has issued a 2.5-inch hard drive for its entire
ProLiant server line in an effort to lure customers from IBM, Dell and EMC.
Small form factor hard drives are prized in the industry because they
provide a number of advantages over their more traditional 3.5 inch drives,
including the ability to do online transaction processing.
Smaller drives are more dense, meaning administrators can generally pack
about 50 more drives per server. HP’s new drive also runs on serial attached
SCSI (SAS), which pipes data at 1,200 megabits per second (Mbps). The
smaller size also means the devices consume less power and are more
reliable than 3.5 inch gadgets.
For example, when HP’s ProLiant DL360 server was outfitted with the new
drives it enabled applications with greater performance requirements than
its 3.5-inch predecessor.
Paul Perez, vice president, storage, networks and infrastructure at HP, said
the new offering should give the Palo Alto, Calif., company a leg up over
the competition. It might even help HP sell more than the one million drives
per quarter it currently ships, Perez suggested.
Of the larger systems vendors, only IBM offers a 2.5-inch drive. But it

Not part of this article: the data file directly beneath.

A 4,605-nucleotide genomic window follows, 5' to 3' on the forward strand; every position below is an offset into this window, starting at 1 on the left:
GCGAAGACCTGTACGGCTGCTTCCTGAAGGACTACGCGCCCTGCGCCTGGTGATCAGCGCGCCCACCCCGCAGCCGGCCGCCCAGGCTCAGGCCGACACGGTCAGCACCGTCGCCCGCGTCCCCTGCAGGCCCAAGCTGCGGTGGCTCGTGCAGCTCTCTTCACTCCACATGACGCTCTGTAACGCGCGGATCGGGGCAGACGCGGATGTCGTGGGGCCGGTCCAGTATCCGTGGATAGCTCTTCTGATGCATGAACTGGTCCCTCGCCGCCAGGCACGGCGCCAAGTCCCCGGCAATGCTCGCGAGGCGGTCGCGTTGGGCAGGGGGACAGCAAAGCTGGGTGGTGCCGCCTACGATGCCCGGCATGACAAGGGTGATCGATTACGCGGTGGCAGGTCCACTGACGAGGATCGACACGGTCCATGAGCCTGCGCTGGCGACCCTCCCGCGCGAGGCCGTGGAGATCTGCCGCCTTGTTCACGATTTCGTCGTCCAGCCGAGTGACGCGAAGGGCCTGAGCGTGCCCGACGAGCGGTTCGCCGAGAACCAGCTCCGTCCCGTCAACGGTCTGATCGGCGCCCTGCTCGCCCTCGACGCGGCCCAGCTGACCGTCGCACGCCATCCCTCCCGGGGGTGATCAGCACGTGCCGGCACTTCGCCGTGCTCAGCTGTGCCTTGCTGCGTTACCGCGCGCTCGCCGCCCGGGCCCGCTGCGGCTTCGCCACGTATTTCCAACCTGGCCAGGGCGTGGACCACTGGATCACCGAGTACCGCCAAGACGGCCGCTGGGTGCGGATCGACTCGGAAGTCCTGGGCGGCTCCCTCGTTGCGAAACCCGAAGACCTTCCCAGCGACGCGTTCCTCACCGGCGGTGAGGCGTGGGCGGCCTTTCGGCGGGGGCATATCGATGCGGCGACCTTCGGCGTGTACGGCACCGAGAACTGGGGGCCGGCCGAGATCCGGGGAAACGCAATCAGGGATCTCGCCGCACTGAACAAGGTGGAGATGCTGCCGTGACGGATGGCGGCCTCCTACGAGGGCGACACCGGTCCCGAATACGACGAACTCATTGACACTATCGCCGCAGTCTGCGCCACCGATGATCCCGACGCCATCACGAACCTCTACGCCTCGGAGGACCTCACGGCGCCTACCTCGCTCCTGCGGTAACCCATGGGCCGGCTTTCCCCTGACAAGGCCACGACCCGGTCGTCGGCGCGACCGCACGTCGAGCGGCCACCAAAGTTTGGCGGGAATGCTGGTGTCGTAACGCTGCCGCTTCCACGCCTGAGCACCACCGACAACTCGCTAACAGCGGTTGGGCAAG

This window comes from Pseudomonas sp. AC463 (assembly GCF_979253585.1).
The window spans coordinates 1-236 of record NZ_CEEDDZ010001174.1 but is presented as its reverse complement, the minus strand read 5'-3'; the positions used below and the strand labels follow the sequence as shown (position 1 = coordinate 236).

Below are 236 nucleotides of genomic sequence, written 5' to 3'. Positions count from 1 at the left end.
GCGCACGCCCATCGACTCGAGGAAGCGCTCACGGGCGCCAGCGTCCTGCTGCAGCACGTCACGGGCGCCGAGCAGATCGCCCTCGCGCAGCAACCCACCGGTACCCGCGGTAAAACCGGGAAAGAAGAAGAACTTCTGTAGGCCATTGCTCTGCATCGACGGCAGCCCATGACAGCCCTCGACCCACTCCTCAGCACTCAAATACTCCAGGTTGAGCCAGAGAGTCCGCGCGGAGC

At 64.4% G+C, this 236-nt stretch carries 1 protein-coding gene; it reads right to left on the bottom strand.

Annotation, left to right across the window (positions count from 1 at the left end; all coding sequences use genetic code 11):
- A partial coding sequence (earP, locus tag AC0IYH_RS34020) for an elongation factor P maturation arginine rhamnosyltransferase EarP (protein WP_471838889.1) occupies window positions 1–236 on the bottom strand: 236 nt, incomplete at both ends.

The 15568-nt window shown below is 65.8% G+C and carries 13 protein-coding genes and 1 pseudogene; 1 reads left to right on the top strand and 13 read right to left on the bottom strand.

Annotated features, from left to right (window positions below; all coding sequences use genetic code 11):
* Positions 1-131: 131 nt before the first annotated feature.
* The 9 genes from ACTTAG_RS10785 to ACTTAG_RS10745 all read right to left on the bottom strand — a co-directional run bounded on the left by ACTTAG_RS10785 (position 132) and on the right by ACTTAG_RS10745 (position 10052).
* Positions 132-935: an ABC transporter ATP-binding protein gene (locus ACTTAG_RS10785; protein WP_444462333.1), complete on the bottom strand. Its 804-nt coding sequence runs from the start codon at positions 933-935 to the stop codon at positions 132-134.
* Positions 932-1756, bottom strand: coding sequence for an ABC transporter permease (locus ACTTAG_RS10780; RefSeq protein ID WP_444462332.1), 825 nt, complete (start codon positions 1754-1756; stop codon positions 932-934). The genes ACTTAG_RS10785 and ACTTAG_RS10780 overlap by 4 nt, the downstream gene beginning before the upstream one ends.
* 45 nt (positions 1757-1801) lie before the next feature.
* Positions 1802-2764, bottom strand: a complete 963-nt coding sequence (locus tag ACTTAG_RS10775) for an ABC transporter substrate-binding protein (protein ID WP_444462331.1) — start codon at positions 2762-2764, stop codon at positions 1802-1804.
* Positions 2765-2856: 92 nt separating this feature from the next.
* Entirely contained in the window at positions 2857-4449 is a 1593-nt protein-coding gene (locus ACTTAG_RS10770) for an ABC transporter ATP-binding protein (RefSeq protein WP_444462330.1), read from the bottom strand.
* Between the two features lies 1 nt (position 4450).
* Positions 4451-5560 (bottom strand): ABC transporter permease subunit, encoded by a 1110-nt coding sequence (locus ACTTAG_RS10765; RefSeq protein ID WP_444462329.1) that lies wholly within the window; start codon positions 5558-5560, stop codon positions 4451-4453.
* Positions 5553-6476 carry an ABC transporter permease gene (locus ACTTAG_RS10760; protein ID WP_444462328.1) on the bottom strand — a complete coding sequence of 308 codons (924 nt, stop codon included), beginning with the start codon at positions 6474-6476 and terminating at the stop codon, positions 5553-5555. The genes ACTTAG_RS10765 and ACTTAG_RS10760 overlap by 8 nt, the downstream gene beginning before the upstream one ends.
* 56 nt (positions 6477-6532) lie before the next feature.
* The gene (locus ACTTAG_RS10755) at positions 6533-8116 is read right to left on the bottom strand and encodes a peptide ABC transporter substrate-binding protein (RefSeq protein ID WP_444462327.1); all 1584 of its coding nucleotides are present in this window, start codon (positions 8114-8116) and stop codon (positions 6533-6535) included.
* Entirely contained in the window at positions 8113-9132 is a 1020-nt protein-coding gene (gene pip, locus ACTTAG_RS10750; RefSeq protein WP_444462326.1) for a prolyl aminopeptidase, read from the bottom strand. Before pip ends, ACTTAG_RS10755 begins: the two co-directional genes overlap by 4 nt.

offers the box to customers in parallel SCSI
is naturally slower than serial approaches. Moreover, IBM only offers that
device for one specific server, the HS20 blade server.
To further support its cause versus rivals, HP has enlisted a gang of
support from fellow hard drive makers Fujitsu, Hitachi and Seagate, all of
whom helped develop the new drive.
The 2.5-inch, 10K hard drive is expected to be available in HP ProLiant
servers in mid-2005. Perez said HP will bring the 2.5 inch drives to its
Integrity, BladeSystem and StorageWorks lines by 2006.
HP also plans to increase shipments of 3.5-inch, 15K RPM SAS drives for
server and storage applications requiring the highest levels of system
performance. The idea is to leave the older 3.5-inch drives behind.
While the 3.5-inch drives will be hard pressed to deliver the benefits of
their 2.5-inch gadgets, the performance increase from 10K to 15K will let
businesses meet their data transfer requirements with more densely packed
HP Goes Small With 2.5 Inch Hard Drives